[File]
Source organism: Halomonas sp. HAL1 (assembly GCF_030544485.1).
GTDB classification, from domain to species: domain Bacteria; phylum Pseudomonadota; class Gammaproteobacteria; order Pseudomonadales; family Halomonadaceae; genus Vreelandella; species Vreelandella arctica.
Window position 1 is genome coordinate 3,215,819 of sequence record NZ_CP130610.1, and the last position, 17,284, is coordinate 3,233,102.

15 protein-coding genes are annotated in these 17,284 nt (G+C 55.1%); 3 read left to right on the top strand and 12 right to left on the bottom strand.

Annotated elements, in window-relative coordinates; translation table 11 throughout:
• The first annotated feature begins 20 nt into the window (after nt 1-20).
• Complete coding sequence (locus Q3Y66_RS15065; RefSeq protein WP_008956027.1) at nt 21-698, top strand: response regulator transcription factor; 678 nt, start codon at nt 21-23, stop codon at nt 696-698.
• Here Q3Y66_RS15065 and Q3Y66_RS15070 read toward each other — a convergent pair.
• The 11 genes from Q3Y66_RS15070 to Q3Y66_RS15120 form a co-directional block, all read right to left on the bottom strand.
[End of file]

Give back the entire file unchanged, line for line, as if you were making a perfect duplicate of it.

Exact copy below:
Source organism: Halomonas sp. HAL1 (assembly GCF_030544485.1).
GTDB classification, from domain to species: domain Bacteria; phylum Pseudomonadota; class Gammaproteobacteria; order Pseudomonadales; family Halomonadaceae; genus Vreelandella; species Vreelandella arctica.
Window position 1 is genome coordinate 3,215,819 of sequence record NZ_CP130610.1, and the last position, 17,284, is coordinate 3,233,102.

15 protein-coding genes are annotated in these 17,284 nt (G+C 55.1%); 3 read left to right on the top strand and 12 right to left on the bottom strand.

Annotated elements, in window-relative coordinates; translation table 11 throughout:
• The first annotated feature begins 20 nt into the window (after nt 1-20).
• Complete coding sequence (locus Q3Y66_RS15065; RefSeq protein WP_008956027.1) at nt 21-698, top strand: response regulator transcription factor; 678 nt, start codon at nt 21-23, stop codon at nt 696-698.
• Here Q3Y66_RS15065 and Q3Y66_RS15070 read toward each other — a convergent pair.
• The 11 genes from Q3Y66_RS15070 to Q3Y66_RS15120 form a co-directional block, all read right to left on the bottom strand.